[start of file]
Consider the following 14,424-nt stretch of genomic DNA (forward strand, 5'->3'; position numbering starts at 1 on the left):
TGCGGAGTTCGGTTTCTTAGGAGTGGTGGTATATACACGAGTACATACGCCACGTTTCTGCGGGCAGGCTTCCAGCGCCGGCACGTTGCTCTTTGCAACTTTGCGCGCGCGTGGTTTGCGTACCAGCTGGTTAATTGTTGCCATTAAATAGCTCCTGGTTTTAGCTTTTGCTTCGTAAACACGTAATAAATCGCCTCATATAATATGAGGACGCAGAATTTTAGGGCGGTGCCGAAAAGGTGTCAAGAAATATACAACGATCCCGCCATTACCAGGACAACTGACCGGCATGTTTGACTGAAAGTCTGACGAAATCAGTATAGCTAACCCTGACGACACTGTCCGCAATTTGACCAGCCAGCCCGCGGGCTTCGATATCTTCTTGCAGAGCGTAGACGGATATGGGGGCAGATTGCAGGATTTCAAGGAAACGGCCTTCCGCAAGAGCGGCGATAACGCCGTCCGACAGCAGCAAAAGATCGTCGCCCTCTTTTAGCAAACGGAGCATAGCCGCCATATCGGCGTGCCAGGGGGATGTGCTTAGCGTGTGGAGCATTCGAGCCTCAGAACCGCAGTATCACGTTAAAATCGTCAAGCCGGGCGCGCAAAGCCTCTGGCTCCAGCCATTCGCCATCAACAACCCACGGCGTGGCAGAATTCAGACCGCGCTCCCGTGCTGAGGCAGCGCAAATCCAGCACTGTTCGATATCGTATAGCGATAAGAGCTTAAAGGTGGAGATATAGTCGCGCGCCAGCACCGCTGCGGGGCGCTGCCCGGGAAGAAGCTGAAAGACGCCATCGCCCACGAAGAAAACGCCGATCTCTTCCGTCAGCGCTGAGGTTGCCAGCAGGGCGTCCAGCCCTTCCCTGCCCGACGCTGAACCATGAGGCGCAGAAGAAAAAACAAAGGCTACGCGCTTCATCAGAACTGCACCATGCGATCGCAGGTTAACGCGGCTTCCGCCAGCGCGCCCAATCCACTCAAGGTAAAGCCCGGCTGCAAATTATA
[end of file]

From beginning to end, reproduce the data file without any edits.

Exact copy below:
Consider the following 14,424-nt stretch of genomic DNA (forward strand, 5'->3'; position numbering starts at 1 on the left):
TGCGGAGTTCGGTTTCTTAGGAGTGGTGGTATATACACGAGTACATACGCCACGTTTCTGCGGGCAGGCTTCCAGCGCCGGCACGTTGCTCTTTGCAACTTTGCGCGCGCGTGGTTTGCGTACCAGCTGGTTAATTGTTGCCATTAAATAGCTCCTGGTTTTAGCTTTTGCTTCGTAAACACGTAATAAATCGCCTCATATAATATGAGGACGCAGAATTTTAGGGCGGTGCCGAAAAGGTGTCAAGAAATATACAACGATCCCGCCATTACCAGGACAACTGACCGGCATGTTTGACTGAAAGTCTGACGAAATCAGTATAGCTAACCCTGACGACACTGTCCGCAATTTGACCAGCCAGCCCGCGGGCTTCGATATCTTCTTGCAGAGCGTAGACGGATATGGGGGCAGATTGCAGGATTTCAAGGAAACGGCCTTCCGCAAGAGCGGCGATAACGCCGTCCGACAGCAGCAAAAGATCGTCGCCCTCTTTTAGCAAACGGAGCATAGCCGCCATATCGGCGTGCCAGGGGGATGTGCTTAGCGTGTGGAGCATTCGAGCCTCAGAACCGCAGTATCACGTTAAAATCGTCAAGCCGGGCGCGCAAAGCCTCTGGCTCCAGCCATTCGCCATCAACAACCCACGGCGTGGCAGAATTCAGACCGCGCTCCCGTGCTGAGGCAGCGCAAATCCAGCACTGTTCGATATCGTATAGCGATAAGAGCTTAAAGGTGGAGATATAGTCGCGCGCCAGCACCGCTGCGGGGCGCTGCCCGGGAAGAAGCTGAAAGACGCCATCGCCCACGAAGAAAACGCCGATCTCTTCCGTCAGCGCTGAGGTTGCCAGCAGGGCGTCCAGCCCTTCCCTGCCCGACGCTGAACCATGAGGCGCAGAAGAAAAAACAAAGGCTACGCGCTTCATCAGAACTGCACCATGCGATCGCAGGTTAACGCGGCTTCCGCCAGCGCGCCCAATCCACTCAAGGTAAAGCCCGGCTGCAAATTATA